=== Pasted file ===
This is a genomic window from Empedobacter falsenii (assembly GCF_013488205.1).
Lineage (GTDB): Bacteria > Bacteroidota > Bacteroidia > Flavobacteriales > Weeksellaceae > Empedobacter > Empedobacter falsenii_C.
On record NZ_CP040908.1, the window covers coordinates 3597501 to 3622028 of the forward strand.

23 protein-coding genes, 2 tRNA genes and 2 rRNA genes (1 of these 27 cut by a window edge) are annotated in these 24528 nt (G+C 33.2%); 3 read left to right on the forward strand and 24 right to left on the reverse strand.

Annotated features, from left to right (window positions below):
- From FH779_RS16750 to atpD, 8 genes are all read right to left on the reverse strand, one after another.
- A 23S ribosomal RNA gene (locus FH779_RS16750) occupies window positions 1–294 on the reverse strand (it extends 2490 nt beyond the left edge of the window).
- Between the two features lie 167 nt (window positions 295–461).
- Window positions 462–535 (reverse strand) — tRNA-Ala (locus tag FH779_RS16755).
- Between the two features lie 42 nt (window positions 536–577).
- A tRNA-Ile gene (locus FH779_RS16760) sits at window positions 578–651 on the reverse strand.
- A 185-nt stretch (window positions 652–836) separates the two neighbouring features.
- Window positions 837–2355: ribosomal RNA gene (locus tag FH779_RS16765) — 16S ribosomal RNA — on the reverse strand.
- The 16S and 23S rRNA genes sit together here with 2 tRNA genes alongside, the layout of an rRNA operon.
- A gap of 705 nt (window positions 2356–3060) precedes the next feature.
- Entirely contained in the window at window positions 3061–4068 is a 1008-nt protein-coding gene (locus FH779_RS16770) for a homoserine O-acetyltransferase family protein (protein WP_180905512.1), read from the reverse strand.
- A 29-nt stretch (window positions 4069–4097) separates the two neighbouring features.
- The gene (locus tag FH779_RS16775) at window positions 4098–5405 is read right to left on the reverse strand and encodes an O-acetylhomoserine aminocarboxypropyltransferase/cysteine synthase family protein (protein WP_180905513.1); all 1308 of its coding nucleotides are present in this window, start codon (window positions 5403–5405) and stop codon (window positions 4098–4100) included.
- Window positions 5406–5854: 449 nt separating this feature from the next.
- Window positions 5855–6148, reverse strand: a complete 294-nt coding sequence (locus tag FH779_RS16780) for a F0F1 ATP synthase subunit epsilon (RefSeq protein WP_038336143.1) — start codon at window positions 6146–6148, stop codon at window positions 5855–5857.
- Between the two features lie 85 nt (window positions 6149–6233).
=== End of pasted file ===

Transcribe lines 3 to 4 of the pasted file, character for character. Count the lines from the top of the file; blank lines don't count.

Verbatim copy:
On record NZ_CP040908.1, the window covers coordinates 3597501 to 3622028 of the forward strand.

23 protein-coding genes, 2 tRNA genes and 2 rRNA genes (1 of these 27 cut by a window edge) are annotated in these 24528 nt (G+C 33.2%); 3 read left to right on the forward strand and 24 right to left on the reverse strand.